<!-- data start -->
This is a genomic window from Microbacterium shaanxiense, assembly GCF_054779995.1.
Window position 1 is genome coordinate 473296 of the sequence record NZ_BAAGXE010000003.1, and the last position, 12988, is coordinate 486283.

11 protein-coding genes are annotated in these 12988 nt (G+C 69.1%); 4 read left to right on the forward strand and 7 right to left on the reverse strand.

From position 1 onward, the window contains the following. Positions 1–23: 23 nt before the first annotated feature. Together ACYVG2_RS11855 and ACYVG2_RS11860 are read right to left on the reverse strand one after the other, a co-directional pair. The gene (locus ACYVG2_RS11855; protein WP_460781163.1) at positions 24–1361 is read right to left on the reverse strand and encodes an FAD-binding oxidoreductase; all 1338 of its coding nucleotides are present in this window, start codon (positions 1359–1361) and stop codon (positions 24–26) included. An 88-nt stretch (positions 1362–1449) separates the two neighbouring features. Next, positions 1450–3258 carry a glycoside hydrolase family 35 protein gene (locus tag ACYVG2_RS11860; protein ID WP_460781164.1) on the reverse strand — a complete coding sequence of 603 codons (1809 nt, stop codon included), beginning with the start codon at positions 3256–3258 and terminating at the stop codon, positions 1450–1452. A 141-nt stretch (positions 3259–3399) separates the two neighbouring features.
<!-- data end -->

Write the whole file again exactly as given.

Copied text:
This is a genomic window from Microbacterium shaanxiense, assembly GCF_054779995.1.
Window position 1 is genome coordinate 473296 of the sequence record NZ_BAAGXE010000003.1, and the last position, 12988, is coordinate 486283.

11 protein-coding genes are annotated in these 12988 nt (G+C 69.1%); 4 read left to right on the forward strand and 7 right to left on the reverse strand.

From position 1 onward, the window contains the following. Positions 1–23: 23 nt before the first annotated feature. Together ACYVG2_RS11855 and ACYVG2_RS11860 are read right to left on the reverse strand one after the other, a co-directional pair. The gene (locus ACYVG2_RS11855; protein WP_460781163.1) at positions 24–1361 is read right to left on the reverse strand and encodes an FAD-binding oxidoreductase; all 1338 of its coding nucleotides are present in this window, start codon (positions 1359–1361) and stop codon (positions 24–26) included. An 88-nt stretch (positions 1362–1449) separates the two neighbouring features. Next, positions 1450–3258 carry a glycoside hydrolase family 35 protein gene (locus tag ACYVG2_RS11860; protein ID WP_460781164.1) on the reverse strand — a complete coding sequence of 603 codons (1809 nt, stop codon included), beginning with the start codon at positions 3256–3258 and terminating at the stop codon, positions 1450–1452. A 141-nt stretch (positions 3259–3399) separates the two neighbouring features.